Boat green to protect the waterways
As boaters, we all enjoy America’s lakes, rivers and coastal waters. To keep them healthy and productive, boat green and follow good environmental boating practices. This means managing human waste and garbage associated with food packaging as well as keeping food (and things perceived as food) away from bears, rodents, and other animals.
10 tips to help you boat green
- Keep your bilge clean; don’t pump oily water overboard.
- Use bilge absorbents instead of detergents.
- Don’t dump your sewage in confined waters; use a holding tank.
- Observe local and federal sewage regulations.
- Bring your garbage home. Don’t litter.
- Use detergents sparingly; even biodegradable cleaners can harm the aquatic environment.
- When fueling, do not top off tanks. Clean up spilled fuel.
- Use only paints approved for marine use.
- Avoid shoreline erosion. Watch your wake and propeller wash.
- If fishing, practice catch and release.
Federal law prohibits the discharge of oil and other hazardous substances into navigable waters.
Oil residue builds up in the bilge and could be pumped overboard, thereby polluting an area. For example, this can happen when you remove drain plugs from a boat on a lift or trailer. So take precautions to prevent this from happening.
Be aware that you face penalties for each discharge a harmful quantity of oil.
Boats 26 feet or longer with machinery spaces must display a warning placard. The placard must be at least 5 by 8 inches, made of durable material, and fixed in a conspicuous place in the machinery space or at the bilge pump control station.
Report any oil spill to the U.S. Coast Guard immediately. Report any hazardous substance discharge that causes a film, discoloration or emulsion to form on or beneath the water’s surface.
Discharging raw sewage into the ocean from a vessel within 3 miles of the coastline or in sounds, bays, navigable rivers or the Great Lakes is illegal.
Untreated human waste may never be dumped into inland waters. Recreational boats with installed toilet facilities must have an operable Coast Guard-certified marine sanitation device.
- Type I and II marine sanitation devices treat sewage in an approved manner before discharge into the water. These devices must be sealed to prevent discharge into no-discharge zones.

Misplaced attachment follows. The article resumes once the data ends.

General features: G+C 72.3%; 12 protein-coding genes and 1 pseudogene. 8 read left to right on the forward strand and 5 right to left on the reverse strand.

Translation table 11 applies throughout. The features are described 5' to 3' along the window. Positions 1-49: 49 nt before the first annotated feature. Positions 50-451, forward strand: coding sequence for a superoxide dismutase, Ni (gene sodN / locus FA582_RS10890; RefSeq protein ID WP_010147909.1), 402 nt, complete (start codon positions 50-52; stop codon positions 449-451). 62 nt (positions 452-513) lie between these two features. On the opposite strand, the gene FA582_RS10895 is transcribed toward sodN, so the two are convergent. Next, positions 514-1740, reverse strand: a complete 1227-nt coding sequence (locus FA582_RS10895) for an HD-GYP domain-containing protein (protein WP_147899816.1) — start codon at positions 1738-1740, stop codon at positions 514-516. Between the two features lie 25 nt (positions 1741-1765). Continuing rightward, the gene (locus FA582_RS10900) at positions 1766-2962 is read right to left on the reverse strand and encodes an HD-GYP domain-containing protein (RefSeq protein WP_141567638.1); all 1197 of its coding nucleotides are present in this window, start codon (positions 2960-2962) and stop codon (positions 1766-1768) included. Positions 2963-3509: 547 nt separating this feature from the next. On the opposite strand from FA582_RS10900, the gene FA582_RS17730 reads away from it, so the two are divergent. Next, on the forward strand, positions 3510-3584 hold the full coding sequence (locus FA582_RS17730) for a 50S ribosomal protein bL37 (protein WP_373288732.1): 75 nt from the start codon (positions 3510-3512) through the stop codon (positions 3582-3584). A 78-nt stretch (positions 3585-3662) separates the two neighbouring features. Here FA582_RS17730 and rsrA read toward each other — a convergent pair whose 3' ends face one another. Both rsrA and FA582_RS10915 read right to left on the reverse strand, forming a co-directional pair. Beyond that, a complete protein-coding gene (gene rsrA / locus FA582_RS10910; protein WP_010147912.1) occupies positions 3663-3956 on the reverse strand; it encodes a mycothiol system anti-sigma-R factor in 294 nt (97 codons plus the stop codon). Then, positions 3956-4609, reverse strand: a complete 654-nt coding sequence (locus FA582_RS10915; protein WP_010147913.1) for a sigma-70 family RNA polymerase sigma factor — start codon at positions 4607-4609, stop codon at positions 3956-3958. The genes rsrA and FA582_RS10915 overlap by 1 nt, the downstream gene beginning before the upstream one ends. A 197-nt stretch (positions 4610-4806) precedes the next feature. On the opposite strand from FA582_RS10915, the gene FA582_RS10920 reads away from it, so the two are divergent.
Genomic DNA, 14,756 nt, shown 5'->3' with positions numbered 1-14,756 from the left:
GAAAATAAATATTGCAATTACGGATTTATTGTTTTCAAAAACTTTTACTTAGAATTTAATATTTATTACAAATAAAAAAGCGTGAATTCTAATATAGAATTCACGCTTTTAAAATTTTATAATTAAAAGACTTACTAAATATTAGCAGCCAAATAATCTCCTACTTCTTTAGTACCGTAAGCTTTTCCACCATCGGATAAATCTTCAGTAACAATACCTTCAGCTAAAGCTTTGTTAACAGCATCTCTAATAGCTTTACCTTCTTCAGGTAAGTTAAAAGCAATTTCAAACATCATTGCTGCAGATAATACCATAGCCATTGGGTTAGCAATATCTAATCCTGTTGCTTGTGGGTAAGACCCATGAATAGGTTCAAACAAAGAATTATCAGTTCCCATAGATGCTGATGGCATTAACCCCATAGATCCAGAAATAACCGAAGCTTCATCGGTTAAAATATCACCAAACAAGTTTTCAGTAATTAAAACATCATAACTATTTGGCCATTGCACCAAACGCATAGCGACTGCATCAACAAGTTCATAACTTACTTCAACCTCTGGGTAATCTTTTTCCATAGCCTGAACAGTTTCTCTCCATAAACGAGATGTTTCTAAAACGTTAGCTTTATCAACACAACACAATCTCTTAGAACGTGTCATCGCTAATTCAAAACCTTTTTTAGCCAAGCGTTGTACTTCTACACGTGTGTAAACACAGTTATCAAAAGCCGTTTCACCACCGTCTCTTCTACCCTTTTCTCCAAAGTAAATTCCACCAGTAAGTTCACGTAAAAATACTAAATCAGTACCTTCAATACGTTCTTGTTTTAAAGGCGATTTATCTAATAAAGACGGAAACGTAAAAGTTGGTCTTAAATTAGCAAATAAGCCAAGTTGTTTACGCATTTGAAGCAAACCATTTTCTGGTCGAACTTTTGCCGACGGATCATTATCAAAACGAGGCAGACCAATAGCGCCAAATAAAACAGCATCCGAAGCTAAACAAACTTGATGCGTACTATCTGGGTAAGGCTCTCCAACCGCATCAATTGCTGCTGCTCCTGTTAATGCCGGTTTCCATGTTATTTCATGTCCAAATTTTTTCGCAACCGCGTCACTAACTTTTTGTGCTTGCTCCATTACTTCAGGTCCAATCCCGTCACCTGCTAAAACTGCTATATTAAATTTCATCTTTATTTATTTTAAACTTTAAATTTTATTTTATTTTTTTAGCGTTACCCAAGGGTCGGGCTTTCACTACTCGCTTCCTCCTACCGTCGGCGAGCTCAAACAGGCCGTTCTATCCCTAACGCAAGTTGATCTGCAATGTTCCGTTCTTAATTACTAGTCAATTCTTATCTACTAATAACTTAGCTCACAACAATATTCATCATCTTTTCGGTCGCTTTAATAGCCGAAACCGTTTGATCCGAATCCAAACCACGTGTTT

- Type III MSDs include recirculating and incinerating devices and holding tanks.
Use an approved pump-out station to empty holding tanks. If your boat has a Y valve, close it and secure with a lock or non-reusable tie.
Because of the growing number of no-discharge zones and the increasing number of boaters, the federal government and states are helping to fund additional pump-out stations along U.S. waterways.
Install a Coast Guard-approved marine sanitation device in your boat, preferably one with a holding tank. Be aware of local anti-pollution laws wherever you boat.
Don’t dump anything into the water. Instead, take all garbage off the boat for proper disposal at beach receptacles, pump-out stations or other shore collection bins as appropriate.
Disposal of all garbage is expressly prohibited. This includes plastics, synthetic ropes, fishing gear, plastic bags, incinerator ashes, clinkers, cooking oil, floating dunnage, lining and packing materials, paper, rags, glass, metal, bottles, crockery and similar waste.
Boats 26 feet or greater in length must display in a prominent location a durable placard at least 4 by 9 inches notifying the crew and passengers of discharge restrictions.
In short, never throw anything into the water that did not come out of it.
Become a better boater
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